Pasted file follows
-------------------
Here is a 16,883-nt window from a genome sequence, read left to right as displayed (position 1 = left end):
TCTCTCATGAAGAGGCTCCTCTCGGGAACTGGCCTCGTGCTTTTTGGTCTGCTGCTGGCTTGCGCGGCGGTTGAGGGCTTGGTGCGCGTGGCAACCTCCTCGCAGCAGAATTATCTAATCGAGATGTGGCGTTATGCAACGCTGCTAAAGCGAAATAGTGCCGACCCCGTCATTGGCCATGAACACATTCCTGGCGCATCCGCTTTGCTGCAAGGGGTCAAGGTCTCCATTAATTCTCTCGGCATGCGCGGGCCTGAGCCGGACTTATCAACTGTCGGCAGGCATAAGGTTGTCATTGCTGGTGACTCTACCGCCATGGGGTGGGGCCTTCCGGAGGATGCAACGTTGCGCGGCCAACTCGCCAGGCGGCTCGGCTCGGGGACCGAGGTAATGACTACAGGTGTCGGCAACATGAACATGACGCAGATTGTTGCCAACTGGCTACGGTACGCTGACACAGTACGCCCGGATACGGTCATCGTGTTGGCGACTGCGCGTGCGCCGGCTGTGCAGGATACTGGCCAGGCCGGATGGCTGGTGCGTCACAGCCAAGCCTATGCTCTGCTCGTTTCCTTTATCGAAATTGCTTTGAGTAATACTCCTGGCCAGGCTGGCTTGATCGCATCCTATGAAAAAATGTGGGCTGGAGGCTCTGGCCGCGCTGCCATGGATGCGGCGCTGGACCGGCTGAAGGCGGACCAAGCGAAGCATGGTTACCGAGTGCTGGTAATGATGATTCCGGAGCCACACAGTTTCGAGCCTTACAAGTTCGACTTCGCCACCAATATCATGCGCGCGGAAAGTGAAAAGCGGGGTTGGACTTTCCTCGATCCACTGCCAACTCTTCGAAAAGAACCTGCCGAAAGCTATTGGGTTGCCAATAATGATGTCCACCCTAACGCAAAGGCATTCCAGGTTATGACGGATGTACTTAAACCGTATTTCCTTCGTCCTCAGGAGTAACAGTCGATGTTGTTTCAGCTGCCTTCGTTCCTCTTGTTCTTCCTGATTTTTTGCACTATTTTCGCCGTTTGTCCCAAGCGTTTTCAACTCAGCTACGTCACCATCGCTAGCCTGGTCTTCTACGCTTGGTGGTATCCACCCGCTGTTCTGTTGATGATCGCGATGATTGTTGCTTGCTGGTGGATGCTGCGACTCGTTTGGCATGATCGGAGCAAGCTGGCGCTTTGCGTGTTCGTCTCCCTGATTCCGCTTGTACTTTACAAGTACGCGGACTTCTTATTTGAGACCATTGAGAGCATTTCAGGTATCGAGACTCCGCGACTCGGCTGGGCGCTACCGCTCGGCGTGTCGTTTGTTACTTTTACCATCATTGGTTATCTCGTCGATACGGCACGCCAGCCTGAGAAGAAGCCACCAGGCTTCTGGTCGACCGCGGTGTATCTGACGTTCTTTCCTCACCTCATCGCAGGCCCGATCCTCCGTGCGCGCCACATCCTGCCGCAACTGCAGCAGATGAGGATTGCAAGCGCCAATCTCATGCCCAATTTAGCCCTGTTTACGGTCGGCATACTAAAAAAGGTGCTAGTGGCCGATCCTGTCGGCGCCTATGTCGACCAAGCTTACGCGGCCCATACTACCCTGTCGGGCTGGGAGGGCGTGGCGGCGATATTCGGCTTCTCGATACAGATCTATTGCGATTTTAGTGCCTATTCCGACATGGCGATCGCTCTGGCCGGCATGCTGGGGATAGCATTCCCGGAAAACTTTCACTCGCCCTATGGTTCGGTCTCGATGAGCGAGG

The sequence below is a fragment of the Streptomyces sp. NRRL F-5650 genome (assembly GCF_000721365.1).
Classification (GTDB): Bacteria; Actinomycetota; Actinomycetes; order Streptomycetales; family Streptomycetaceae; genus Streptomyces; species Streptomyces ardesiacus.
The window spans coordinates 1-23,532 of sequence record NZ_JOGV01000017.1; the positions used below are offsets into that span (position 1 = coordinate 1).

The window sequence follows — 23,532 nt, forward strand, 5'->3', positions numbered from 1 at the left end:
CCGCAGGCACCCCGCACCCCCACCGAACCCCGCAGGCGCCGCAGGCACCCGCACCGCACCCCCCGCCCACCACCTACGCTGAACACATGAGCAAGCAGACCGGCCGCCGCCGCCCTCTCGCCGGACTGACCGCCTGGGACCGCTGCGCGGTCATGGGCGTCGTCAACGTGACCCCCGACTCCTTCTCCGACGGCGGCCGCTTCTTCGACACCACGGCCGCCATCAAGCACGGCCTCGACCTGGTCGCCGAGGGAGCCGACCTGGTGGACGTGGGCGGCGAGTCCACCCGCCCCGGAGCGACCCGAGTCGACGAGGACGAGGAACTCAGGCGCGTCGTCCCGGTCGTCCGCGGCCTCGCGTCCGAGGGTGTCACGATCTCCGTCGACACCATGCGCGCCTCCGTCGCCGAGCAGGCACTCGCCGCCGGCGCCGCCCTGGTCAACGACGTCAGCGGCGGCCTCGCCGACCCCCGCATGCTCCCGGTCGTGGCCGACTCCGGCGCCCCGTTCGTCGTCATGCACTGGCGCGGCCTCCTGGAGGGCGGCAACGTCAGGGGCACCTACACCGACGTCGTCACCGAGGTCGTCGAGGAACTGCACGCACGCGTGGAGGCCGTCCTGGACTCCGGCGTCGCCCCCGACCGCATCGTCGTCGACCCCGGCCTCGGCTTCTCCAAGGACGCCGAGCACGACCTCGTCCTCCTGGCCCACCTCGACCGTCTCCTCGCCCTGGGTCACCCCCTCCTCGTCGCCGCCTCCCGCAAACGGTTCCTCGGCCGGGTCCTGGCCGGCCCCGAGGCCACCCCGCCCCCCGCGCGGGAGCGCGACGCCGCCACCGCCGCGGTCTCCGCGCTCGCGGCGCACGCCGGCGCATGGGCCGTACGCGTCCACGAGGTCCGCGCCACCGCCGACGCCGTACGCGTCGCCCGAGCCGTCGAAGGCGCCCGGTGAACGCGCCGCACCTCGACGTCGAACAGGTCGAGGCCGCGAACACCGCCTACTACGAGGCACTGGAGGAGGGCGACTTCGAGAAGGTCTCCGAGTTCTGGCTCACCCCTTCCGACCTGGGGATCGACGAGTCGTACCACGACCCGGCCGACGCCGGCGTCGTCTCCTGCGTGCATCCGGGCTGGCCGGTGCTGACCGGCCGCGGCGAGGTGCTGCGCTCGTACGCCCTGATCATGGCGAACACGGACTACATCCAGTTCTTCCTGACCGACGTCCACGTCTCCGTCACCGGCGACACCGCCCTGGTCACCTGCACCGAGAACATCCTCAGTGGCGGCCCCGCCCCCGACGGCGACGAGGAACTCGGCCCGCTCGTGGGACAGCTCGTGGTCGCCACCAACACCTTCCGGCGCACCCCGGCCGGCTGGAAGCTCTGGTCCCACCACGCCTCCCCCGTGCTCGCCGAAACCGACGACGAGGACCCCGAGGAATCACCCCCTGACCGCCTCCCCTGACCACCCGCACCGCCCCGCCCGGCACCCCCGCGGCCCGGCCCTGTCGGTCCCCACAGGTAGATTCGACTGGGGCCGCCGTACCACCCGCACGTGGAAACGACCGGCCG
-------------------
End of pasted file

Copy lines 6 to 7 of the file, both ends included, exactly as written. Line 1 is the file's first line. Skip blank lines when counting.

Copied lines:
The window sequence follows — 23,532 nt, forward strand, 5'->3', positions numbered from 1 at the left end:
CCGCAGGCACCCCGCACCCCCACCGAACCCCGCAGGCGCCGCAGGCACCCGCACCGCACCCCCCGCCCACCACCTACGCTGAACACATGAGCAAGCAGACCGGCCGCCGCCGCCCTCTCGCCGGACTGACCGCCTGGGACCGCTGCGCGGTCATGGGCGTCGTCAACGTGACCCCCGACTCCTTCTCCGACGGCGGCCGCTTCTTCGACACCACGGCCGCCATCAAGCACGGCCTCGACCTGGTCGCCGAGGGAGCCGACCTGGTGGACGTGGGCGGCGAGTCCACCCGCCCCGGAGCGACCCGAGTCGACGAGGACGAGGAACTCAGGCGCGTCGTCCCGGTCGTCCGCGGCCTCGCGTCCGAGGGTGTCACGATCTCCGTCGACACCATGCGCGCCTCCGTCGCCGAGCAGGCACTCGCCGCCGGCGCCGCCCTGGTCAACGACGTCAGCGGCGGCCTCGCCGACCCCCGCATGCTCCCGGTCGTGGCCGACTCCGGCGCCCCGTTCGTCGTCATGCACTGGCGCGGCCTCCTGGAGGGCGGCAACGTCAGGGGCACCTACACCGACGTCGTCACCGAGGTCGTCGAGGAACTGCACGCACGCGTGGAGGCCGTCCTGGACTCCGGCGTCGCCCCCGACCGCATCGTCGTCGACCCCGGCCTCGGCTTCTCCAAGGACGCCGAGCACGACCTCGTCCTCCTGGCCCACCTCGACCGTCTCCTCGCCCTGGGTCACCCCCTCCTCGTCGCCGCCTCCCGCAAACGGTTCCTCGGCCGGGTCCTGGCCGGCCCCGAGGCCACCCCGCCCCCCGCGCGGGAGCGCGACGCCGCCACCGCCGCGGTCTCCGCGCTCGCGGCGCACGCCGGCGCATGGGCCGTACGCGTCCACGAGGTCCGCGCCACCGCCGACGCCGTACGCGTCGCCCGAGCCGTCGAAGGCGCCCGGTGAACGCGCCGCACCTCGACGTCGAACAGGTCGAGGCCGCGAACACCGCCTACTACGAGGCACTGGAGGAGGGCGACTTCGAGAAGGTCTCCGAGTTCTGGCTCACCCCTTCCGACCTGGGGATCGACGAGTCGTACCACGACCCGGCCGACGCCGGCGTCGTCTCCTGCGTGCATCCGGGCTGGCCGGTGCTGACCGGCCGCGGCGAGGTGCTGCGCTCGTACGCCCTGATCATGGCGAACACGGACTACATCCAGTTCTTCCTGACCGACGTCCACGTCTCCGTCACCGGCGACACCGCCCTGGTCACCTGCACCGAGAACATCCTCAGTGGCGGCCCCGCCCCCGACGGCGACGAGGAACTCGGCCCGCTCGTGGGACAGCTCGTGGTCGCCACCAACACCTTCCGGCGCACCCCGGCCGGCTGGAAGCTCTGGTCCCACCACGCCTCCCCCGTGCTCGCCGAAACCGACGACGAGGACCCCGAGGAATCACCCCCTGACCGCCTCCCCTGACCACCCGCACCGCCCCGCCCGGCACCCCCGCGGCCCGGCCCTGTCGGTCCCCACAGGTAGATTCGACTGGGGCCGCCGTACCACCCGCACGTGGAAACGACCGGCCG